In the Christian calendar, Maundy Thursday is the English version of 'Holy Thursday,' the Thursday before Easter. It celebrates Jesus's last supper before his execution. Outside English-speaking countries it is universally known as Holy Thursday. Traditionally, it is the day when Jesus washed the feet of his disciples and told them to serve others as he served them. Consequently, in many churches, both Protestant and Roman Catholic, the priest or pastor washes the feet of his congregants on this day.
The Middle English word 'Maundy,' used only in this context, derives from Old French mandé from Latin mandamentum or 'commandment,' in reference to the opening words of the Catholic liturgy for this day, Mandatum novum do vobis 'a new commandment I give unto you' (John xiii:34), words spoken by Jesus to the Apostles after washing their feet in preparation for the Last Supper.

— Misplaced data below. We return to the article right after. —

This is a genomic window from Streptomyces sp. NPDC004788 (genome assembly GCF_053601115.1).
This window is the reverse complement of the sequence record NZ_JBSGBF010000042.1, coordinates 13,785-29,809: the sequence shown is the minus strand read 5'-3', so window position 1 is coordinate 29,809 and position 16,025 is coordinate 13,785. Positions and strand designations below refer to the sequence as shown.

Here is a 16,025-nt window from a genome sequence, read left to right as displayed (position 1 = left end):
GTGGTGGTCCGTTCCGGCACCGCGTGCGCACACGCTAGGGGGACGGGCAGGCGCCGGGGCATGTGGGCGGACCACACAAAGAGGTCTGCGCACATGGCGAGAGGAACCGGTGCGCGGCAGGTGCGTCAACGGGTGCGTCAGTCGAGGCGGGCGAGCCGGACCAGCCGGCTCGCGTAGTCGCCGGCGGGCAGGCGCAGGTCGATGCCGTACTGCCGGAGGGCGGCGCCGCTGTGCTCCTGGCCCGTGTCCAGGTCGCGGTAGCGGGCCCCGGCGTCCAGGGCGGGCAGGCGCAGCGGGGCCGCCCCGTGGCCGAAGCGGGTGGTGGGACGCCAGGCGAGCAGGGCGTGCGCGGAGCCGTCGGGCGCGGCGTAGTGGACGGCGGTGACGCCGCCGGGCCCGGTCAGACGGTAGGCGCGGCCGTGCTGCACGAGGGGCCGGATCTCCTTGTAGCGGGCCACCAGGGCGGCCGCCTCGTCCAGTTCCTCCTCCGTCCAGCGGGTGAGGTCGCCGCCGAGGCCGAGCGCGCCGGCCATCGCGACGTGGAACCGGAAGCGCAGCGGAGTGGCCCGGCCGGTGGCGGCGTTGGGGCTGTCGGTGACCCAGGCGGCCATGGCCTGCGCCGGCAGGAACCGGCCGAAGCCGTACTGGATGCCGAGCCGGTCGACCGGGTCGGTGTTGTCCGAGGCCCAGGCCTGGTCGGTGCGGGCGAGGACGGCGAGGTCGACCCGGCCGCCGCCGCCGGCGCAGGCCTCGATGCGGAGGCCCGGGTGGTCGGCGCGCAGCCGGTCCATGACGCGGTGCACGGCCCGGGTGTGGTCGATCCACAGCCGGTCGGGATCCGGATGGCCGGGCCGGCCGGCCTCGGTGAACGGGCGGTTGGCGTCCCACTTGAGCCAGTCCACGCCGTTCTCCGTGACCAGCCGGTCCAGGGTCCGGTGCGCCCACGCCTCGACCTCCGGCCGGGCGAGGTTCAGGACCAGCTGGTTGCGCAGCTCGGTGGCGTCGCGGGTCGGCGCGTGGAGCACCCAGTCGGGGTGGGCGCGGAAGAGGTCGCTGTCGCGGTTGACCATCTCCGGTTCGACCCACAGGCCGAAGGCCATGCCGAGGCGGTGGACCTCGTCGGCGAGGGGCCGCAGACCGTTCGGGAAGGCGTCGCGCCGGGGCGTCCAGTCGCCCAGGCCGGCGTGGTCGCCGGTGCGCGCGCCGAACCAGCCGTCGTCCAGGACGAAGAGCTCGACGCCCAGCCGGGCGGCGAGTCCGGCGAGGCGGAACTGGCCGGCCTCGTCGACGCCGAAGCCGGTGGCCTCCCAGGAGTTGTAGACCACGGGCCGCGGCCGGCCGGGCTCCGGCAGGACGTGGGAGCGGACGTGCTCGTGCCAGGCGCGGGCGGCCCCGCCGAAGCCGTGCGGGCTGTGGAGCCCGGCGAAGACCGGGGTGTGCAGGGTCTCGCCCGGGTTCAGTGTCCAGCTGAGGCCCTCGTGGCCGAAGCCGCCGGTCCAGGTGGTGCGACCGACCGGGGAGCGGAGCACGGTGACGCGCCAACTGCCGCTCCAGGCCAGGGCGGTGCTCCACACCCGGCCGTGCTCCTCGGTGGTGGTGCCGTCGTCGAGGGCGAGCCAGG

The day has also been known as Sheer Thursday, due to the idea that it is the day of cleaning (schere) and because the churches themselves would switch liturgical colors from the dark tones of Lent.
See also: Maundy money